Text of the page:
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Ask the Expert Q&A 25 July – Naomi Korn, Copyright Consultant

Naomi Korn  Copyright Consultant, will be answering your questions on Copyright on Friday 25 July 2014 between  3-4pm BST.

Naomi Korn Copyright Consultancy is a leading supplier of specialist copyright and rights management solutions and services including:

  • Understanding, clearing and managing third party rights
  • Valuing, optimising and protecting IP   assets
  • Developing policies and embedding  processes
  • Selecting suitable licences
  • Staff development and training

You can post questions before the Q & A session, on 25 July, or you can converse in real time with our expert. You can use the comment box below to post a question, or you can use twitter with the hashtag  #mdyask.

Comments have to be moderated, to protect the blog from spam, so if your comment doesn’t appear straight away, don’t worry. We’ll get to it as quickly as we can.

If you have a problem submitting questions, either in the comment box, or via twitter, please email your questions to gillian.waters@ymt.org.uk

If you have ideas for subjects you’d like to see us cover in future, or would like to take questions yourself, please get in contact with us and let us know.

You can find out more about Naomi’s work at www.naomikorn.com

Your Comments

  1. Litza Juhasz |

    Dear Naomi,

    I have developed a series of 15 forty-five minute long lessons around one theme. These lessons allow people learning English as a foreign language to practice their skills while engaging with our collection. A university professor and his Ph.d students would like to digitalise the material so more people would have access to it. What needs to be I the agreement between the two organisations, the museum and the university and/or the individuals involved?

    thank you for your assistance.

  2. Dawn Galer |

    Hi Naomi,
    A donor would like to donate digital photographs of his ancestors (most of which are out of copyright) to the archive. He has published all of these online on his own website. How does this affect us using the images? Does the donor own the publication right? Is online publishing different to print publishing? If we (or an enquirer) wanted to reproduce a copy of one of the donor’s images in a publication – would we now have to seek publishing rights from the donor?
    Thanks in advance.

  3. Coinneach Shanks |

    I believe this is the EU rule. If the owner donates his images to you, and confirms this in writing, copyright transfers to you. Otherwise, even if it is a donation, the copyright stays with the creator plus 70 years after death.

    “A common misconception is that the owner of an artwork automatically owns the copyright in the work. Copyright remains with the artist even when the physical artwork is sold. The only way to transfer copyright ownership is in writing.”

  4. Geraldine Roberts |

    Hi Naomi
    I have written a book of historical non-fiction, which will be published next year. I have included extracts from newspapers published around 200-years ago. Are there any copyright issues to consider? Eg: the Morning Chronicle ceased publication in 1864… The Times is still going.
    Many thanks

  5. Arantza Barrutia-Wood |

    I wonder if you could give a brief overview of the latest changes to copyright law and how they’ll affect museums and archives please?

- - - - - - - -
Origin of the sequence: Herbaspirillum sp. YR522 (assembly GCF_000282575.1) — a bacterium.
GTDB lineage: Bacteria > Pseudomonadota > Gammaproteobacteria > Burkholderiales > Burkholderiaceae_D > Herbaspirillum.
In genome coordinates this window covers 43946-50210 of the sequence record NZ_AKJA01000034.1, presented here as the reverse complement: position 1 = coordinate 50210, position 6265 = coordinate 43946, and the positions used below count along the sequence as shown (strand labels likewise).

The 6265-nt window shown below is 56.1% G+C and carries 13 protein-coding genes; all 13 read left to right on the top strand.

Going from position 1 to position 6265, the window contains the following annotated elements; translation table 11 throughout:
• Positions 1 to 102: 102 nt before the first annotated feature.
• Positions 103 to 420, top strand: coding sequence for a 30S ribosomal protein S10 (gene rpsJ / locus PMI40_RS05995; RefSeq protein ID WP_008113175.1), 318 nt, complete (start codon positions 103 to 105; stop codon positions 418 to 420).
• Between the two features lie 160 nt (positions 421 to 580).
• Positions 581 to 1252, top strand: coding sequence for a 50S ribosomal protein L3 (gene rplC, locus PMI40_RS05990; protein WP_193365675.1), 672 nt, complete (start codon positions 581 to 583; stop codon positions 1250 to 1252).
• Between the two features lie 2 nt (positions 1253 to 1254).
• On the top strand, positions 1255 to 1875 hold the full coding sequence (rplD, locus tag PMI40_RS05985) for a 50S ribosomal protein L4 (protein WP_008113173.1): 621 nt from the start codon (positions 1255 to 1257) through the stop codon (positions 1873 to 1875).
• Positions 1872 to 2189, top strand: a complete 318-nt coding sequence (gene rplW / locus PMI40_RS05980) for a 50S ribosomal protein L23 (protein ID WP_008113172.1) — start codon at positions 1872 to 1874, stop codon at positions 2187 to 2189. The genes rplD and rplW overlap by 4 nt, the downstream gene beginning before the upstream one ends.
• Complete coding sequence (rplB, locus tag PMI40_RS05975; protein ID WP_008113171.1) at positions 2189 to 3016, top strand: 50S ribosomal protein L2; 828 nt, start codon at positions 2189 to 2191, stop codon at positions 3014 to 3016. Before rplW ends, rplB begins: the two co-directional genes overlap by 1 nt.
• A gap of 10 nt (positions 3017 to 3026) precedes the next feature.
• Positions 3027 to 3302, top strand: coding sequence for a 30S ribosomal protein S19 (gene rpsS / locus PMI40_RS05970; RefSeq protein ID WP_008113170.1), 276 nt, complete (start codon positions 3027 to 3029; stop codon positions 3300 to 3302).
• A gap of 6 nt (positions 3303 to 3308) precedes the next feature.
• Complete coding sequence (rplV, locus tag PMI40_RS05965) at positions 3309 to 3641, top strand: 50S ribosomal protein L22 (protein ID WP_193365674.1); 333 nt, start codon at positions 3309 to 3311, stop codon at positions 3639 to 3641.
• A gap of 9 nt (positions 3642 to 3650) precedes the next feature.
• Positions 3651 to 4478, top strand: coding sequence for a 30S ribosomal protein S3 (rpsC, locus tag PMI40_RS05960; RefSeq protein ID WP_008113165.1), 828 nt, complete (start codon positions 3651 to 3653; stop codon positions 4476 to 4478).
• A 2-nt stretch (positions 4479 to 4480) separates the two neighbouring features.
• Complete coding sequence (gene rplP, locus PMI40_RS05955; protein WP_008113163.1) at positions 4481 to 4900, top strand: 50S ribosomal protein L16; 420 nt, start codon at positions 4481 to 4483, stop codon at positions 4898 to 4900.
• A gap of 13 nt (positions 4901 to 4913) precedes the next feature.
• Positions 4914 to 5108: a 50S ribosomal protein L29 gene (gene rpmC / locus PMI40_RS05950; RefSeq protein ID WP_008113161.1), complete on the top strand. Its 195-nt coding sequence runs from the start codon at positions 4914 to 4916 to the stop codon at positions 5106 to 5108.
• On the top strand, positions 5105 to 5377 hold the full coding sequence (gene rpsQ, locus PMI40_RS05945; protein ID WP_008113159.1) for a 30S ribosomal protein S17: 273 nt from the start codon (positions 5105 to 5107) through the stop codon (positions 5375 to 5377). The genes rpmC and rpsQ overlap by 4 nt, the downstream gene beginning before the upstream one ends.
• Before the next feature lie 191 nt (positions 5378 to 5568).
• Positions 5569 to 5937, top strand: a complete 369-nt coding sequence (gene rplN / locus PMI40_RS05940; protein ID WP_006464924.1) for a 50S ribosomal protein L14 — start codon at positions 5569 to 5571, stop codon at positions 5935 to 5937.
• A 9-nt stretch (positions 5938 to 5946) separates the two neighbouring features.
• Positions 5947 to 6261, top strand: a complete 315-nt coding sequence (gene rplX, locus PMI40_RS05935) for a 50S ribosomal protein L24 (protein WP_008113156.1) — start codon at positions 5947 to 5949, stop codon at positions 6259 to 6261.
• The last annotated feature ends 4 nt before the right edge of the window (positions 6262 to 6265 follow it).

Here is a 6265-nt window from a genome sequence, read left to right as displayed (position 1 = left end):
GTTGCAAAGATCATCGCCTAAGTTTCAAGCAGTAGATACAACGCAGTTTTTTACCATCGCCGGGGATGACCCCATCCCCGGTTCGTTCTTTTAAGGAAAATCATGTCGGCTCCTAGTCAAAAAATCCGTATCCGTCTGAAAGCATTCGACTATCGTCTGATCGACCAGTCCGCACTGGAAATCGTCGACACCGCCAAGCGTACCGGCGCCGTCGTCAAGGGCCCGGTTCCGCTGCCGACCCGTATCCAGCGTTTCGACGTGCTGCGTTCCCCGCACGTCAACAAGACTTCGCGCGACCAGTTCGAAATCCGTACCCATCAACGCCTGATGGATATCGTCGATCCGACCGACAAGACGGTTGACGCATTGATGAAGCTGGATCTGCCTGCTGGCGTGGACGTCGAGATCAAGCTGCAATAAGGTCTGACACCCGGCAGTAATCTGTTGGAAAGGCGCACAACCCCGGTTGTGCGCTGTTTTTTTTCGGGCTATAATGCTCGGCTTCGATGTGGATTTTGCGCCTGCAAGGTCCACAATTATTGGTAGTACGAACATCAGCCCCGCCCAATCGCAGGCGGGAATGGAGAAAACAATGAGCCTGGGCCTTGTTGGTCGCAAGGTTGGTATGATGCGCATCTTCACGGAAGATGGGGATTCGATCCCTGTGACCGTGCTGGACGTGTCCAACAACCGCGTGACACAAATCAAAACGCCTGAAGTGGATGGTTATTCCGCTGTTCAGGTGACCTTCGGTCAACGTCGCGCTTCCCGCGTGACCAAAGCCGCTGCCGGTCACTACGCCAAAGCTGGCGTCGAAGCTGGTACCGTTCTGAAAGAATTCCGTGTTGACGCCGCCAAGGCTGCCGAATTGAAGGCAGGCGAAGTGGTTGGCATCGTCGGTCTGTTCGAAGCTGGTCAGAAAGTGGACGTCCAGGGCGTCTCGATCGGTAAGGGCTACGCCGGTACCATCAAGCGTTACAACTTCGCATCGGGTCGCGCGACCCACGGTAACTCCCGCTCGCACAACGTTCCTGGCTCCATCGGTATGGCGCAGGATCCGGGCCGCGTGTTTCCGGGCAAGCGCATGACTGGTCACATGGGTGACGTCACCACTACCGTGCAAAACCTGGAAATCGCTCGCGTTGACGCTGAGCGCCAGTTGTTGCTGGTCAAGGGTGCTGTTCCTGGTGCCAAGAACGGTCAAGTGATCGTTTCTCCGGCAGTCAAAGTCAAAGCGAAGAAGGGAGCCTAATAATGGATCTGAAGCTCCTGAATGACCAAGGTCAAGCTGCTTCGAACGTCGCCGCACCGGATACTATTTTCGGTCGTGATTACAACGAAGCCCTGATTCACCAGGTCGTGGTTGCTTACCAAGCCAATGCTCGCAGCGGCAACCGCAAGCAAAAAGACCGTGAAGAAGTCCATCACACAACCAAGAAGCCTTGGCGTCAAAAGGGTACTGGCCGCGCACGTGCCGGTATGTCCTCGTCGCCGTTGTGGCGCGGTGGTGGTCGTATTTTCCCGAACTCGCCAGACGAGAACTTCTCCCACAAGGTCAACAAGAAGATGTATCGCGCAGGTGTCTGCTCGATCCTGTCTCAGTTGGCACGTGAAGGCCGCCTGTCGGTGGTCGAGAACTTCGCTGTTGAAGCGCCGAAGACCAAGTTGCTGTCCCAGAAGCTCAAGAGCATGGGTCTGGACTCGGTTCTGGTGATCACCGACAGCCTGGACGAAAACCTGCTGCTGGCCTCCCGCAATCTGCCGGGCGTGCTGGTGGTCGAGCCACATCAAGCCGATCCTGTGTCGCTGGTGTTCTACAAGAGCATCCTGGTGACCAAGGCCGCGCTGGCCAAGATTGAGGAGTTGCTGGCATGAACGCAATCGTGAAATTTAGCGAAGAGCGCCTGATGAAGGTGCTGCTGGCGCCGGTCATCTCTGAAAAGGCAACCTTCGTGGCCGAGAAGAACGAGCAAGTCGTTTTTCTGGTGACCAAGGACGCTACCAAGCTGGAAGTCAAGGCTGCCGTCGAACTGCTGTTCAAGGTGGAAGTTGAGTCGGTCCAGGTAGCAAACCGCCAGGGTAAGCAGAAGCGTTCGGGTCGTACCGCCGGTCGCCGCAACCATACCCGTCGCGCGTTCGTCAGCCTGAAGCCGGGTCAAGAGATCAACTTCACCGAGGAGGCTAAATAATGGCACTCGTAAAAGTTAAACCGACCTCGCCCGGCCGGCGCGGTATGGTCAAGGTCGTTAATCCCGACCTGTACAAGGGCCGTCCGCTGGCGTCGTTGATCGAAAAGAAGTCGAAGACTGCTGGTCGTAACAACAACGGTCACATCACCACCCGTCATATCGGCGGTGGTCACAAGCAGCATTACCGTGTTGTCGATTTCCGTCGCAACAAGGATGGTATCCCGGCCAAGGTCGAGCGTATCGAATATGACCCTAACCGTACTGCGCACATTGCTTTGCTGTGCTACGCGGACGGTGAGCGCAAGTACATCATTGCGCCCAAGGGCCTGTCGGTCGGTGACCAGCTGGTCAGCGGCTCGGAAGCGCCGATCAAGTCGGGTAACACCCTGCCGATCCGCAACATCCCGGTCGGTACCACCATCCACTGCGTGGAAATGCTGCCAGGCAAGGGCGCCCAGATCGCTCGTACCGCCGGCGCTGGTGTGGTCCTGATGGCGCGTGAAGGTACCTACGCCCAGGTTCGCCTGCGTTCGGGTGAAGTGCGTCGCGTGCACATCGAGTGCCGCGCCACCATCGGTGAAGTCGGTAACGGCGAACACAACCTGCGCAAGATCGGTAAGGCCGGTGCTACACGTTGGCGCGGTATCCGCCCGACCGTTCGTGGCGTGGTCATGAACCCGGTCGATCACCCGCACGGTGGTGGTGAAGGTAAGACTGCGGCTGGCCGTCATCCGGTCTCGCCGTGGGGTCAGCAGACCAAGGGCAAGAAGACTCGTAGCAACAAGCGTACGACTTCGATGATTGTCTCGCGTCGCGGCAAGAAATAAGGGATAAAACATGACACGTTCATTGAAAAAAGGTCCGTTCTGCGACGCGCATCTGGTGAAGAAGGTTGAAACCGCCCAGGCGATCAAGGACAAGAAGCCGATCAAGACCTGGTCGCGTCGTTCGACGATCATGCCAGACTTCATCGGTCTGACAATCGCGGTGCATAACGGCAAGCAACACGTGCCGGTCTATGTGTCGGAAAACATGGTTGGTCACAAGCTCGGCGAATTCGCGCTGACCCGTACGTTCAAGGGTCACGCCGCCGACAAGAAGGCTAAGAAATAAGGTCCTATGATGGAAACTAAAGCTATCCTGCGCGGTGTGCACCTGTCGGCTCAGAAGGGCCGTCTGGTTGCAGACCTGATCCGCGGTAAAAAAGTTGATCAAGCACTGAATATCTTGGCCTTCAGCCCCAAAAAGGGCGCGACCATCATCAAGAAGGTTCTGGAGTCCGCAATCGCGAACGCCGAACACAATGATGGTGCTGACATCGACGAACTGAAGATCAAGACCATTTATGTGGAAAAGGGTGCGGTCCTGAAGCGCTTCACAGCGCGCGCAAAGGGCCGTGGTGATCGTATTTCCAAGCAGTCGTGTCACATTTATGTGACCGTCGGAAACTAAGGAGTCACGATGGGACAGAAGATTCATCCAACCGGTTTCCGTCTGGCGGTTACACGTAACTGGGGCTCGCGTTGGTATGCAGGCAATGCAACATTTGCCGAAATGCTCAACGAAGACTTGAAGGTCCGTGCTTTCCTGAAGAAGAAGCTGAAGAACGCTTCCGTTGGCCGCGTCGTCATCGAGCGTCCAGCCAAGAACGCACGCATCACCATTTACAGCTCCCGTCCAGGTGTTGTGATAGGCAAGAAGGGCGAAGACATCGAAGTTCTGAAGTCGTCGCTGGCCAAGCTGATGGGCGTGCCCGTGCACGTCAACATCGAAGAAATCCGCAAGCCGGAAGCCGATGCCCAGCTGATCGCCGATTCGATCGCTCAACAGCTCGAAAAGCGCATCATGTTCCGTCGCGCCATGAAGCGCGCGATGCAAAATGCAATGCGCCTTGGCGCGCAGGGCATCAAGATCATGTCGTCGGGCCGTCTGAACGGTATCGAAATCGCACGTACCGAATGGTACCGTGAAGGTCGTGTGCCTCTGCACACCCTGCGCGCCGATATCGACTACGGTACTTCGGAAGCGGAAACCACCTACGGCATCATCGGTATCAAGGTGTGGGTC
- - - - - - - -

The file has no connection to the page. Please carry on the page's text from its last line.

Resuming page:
Thank you

  6. Naomi Korn |

    Dear Litza
    if you are putting these resources together as part of your museum work, then the agreement should be between the museum and the universit
    y. Really and truly you should be granting the university limited licence to use the resources for their specific purposes. There are some templates that you might like to look at on the Renaissance Yorkshire Google docs archive site that I produced a while ago with Bernard Horrocks. I’m sure YMT can provide you with an up to date

  7. Gillian Waters |

    Hi Litza,
    The advice sheets are listed here https://museumdevelopmentnetwork.wordpress.com/category/resources/
    And you can find the pdfs on IPR here https://docs.google.com/folderview?id=0Bx_M1cS1YkDyck1weFNIaDN0WEk

  8. Naomi Korn |

    Dear Coinneach
    thank you very much for your message. Copyright will only be transferred to you, if the copyright holder explicitly transfers the copyright to you in writing. Copyright ownership remains with the copyright holder of the work, who will normally be the author of the work, (unless they are working as an employee or have transferred their rights) even if the item is given to someone else. Therefore you would need to ensure that you specifically request a transfer of copyright (or a licence) from the rights holders. Regardless of who owns the copyright, normally copyright lasts for the lifetime of the author plus 70 years – I hope that helps

  9. Naomi Korn |

    Hi Geraldine
    I think that it would be unlikely unless someone lived a very long time and published when they were very very young! I think that the most likely rights issue that would arise would be possible trade mark issues in the mask heads, i.e. “The Times” which is still an active trade mark. Trade marks are interesting because they are the only IP which can remain effectively in perpetuity because they can be renewed and renewed. So, you might like to check the Intellectual Property Office http://www.ipo.gov.uk website and their online trade mark database just to make sure that you can use any mask heads like the Times in your book. If for any reason you can;t, you would need to ask permission.

  10. Naomi Korn |